HELD AT THE NATIONAL WESTERN COMPLEX IN
A bus will be available for transport to the NW Complex if you are at the Sheraton Denver Downtown Hotel - please check box on registration form if you plan to ride the bus.
Producer Forum- Women in Ranching (WIR)
This session highlights leading women in ranching in the United States. The panel is seasoned and diverse and includes women with non-traditional backgrounds and those whose families have been in the business for several generations. The objective is to get a breadth of perspective as to what ranching is to them and why women are critical to the mission of sustainable ranches. The concept grew from the Western Landowner’s Alliance’s WIR network: to create opportunities for leadership & skills development; build a strong peer network in support of personal growth & care; and promote land management best practice which sustain whole & healthy lands.
The Women in Ranching panel invited are:
Pat Pfeil, FL (moderator); Mary Budd Flitner, WY; Ashley Hibbard, MT; Julie Sullivan, CO; Nancy Ranney, NM; and Mimi Hillenbrand, SD.
Pat Pfeil has represented the International SRM on the National Grazing Lands Board of Directors since 2004. Pat and husband Brady are Natural Resource Managers for a 9th generation Florida agricultural family. They have worked as partners in managing the Carlton family holdings in Florida since 1978 and Georgia since 2006. They have developed ranches and managed the Bar A Brangus registered herd, commercial cattle herds, citrus groves, Bahia sod production, timber stands, vegetable, hay and seed production plus maintained a viable wildlife population providing for the Carlton family hunting tradition. Pat oversees the cattle production and grazing management along with all record keeping.
Mary Budd Flitner has been a prominent rancher in Wyoming for more than fifty years. She is the author of articles in High Country News as well as various WY and MT newspapers. Her recollections on a lifetime of WY ranching begins with the story of her great grandfather, Daniel Budd, who in 1878 drove a herd of cattle into Wyoming Territory in what is now Sublette County. Four generations later, Mary grew up on the same ranch near Big Piney. After she married husband Stan, she moved to the Diamond Tail Ranch in the Big Horn Basin. While the cowboy life often evokes romantic images of handsome men moving droves of stampeding cattle through perilous conditions fraught with risk and adventure, Mary offers an authentic story of ranch life with all its experiences and challenges woven together with the ties that bind she and her family to the land she loves.
Ashley Hibbard is an artist and lives on the ranch where she helps with various ranch activities. She works part time for a microbrewery in Helena and rents studio space near the brewery. She is a graduate of Cal Poly in San Luis Obispo and attended the Vermont Studio Center for a month-long fellowship in 2014.dents on Feb. 17th.
Nancy Ranney spent her childhood years on a farm in northern Illinois raising and showing horses and came to New Mexico as a teen when her parents bought a ranch near Corona. She has a graduate degree in Landscape Architecture and Environmental Planning (MLA, Harvard University Graduate School of Design.) She manages the Ranney Ranch for the Ranney family and is inspired by the \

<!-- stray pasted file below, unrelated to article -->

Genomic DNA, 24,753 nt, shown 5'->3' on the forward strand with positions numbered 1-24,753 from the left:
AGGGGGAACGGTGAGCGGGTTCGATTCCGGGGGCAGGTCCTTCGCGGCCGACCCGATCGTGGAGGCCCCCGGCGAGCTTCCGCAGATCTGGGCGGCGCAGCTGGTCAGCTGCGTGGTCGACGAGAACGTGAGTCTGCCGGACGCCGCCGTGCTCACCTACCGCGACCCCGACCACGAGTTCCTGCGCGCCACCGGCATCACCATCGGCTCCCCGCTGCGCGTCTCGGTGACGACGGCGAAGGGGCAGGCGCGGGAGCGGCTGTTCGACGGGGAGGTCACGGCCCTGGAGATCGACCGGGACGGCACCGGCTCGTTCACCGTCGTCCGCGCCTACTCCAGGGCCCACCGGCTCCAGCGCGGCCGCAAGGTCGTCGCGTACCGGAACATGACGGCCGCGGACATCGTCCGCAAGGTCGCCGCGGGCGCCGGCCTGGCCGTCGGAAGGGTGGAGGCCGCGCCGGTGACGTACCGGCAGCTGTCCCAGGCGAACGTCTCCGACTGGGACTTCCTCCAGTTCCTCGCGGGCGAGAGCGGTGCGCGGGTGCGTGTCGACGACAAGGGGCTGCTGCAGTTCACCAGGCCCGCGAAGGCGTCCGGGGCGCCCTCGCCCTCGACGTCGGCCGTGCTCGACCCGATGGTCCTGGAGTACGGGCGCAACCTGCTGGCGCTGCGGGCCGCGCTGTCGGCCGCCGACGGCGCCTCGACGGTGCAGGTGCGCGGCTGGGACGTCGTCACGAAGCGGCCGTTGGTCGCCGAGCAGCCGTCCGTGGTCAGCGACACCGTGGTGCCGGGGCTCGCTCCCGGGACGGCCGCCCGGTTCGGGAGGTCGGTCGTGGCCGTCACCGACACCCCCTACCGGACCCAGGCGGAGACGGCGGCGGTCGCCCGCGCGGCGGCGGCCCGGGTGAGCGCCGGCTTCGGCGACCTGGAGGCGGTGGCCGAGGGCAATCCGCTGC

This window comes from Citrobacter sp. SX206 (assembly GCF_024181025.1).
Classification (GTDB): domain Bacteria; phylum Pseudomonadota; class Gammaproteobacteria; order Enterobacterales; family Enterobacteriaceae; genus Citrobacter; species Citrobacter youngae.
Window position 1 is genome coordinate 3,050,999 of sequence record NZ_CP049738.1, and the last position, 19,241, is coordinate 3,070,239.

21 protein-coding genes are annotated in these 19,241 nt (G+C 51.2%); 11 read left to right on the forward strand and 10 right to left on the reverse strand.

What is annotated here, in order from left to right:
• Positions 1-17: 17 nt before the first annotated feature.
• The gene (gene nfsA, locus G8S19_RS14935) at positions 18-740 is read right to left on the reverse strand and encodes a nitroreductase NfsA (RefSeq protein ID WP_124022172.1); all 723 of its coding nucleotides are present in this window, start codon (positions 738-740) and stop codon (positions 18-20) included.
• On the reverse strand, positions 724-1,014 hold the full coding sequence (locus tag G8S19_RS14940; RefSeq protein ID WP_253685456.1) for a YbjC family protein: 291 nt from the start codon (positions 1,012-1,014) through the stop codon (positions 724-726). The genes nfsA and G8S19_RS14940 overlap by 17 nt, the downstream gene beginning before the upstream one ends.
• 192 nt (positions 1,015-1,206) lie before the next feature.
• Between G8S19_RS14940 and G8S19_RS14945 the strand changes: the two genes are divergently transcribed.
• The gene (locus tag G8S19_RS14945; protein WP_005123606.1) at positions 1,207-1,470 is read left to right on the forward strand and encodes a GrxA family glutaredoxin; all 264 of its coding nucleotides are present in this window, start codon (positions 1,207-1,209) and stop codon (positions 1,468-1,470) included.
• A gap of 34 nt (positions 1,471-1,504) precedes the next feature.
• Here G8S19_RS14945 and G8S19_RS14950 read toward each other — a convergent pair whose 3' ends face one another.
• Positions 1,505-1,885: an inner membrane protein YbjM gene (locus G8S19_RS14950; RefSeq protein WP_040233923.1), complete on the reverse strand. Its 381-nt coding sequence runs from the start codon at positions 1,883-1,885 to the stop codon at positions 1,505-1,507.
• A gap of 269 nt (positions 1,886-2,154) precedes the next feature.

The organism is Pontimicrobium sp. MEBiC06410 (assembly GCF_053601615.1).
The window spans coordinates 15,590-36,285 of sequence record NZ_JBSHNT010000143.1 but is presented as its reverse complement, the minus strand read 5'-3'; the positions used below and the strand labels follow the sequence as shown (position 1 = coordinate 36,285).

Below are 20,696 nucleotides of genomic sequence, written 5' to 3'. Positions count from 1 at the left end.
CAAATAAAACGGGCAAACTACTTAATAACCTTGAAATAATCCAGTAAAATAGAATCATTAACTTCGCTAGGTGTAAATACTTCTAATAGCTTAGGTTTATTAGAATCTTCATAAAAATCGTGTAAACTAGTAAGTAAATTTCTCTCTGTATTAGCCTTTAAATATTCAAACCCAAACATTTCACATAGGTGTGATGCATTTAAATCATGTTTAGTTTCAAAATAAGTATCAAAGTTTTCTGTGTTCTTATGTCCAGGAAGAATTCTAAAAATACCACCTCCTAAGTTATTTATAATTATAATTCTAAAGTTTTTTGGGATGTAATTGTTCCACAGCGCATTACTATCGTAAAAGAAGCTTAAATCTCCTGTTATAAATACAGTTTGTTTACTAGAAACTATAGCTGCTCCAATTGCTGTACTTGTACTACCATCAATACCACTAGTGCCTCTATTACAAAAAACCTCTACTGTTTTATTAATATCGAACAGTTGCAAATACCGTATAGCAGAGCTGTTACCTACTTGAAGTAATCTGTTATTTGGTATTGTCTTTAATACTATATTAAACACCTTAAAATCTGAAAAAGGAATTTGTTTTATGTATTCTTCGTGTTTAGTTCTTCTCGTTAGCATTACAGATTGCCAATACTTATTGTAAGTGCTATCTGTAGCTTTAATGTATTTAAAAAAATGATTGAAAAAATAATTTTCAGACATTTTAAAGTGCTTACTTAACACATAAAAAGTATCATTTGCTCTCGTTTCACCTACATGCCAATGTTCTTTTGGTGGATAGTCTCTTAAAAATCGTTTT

741 Coalition and has instituted regenerative range management practices and land conservation partnerships. She also manages the Ranney Ranch Grassfed/Grassfinished Beef program and is currently President of the Southwest
Grassfed Livestock Alliance (SWGLA) and a member of the New Mexico Cattle Growers Association.
Julie Sullivan was born and raised in California. After working as an actor, arts administrator, and starting a private progressive preschool in Seattle, she earned her Master’s in Environmental Education and subsequently taught interdisciplinary environmental education at both undergraduate and graduate levels for the Audubon Expedition Institute. She spent those years challenging students to look beyond surface conflicts between environmentalism and agriculture, and to see the common values and goals shared by both points of view. After over a decade living outside teaching for the Expedition, Julie joined George on his certified organic, grass-finished cattle ranch in 2001. Julie works with the Quivira Coalition New Agrarian Program as mentor support and serves as the Quivira representative on the National Agricultural Apprenticeship Learning Network, working to expand opportunities for young agrarians.
Mimi Hillenbrand has been running the 777 Ranch for the family for 15 years and has worked on the ranch since she was a kid. It has always been her dream to run a ranch in the West. She has always had a passion for the land and all that lives there. Mimi completed her undergraduate studies at The University of Montana and received a BS in Wildlife Biology and received her Master’s in Agricultural Sciences from Colorado State University. She has studied Holistic Management and has been practicing it for over 30 years. Mimi has the best outdoor office, works with amazing people, and loves the bison and land, which teach her something new every day.
2020 NWC Co-chair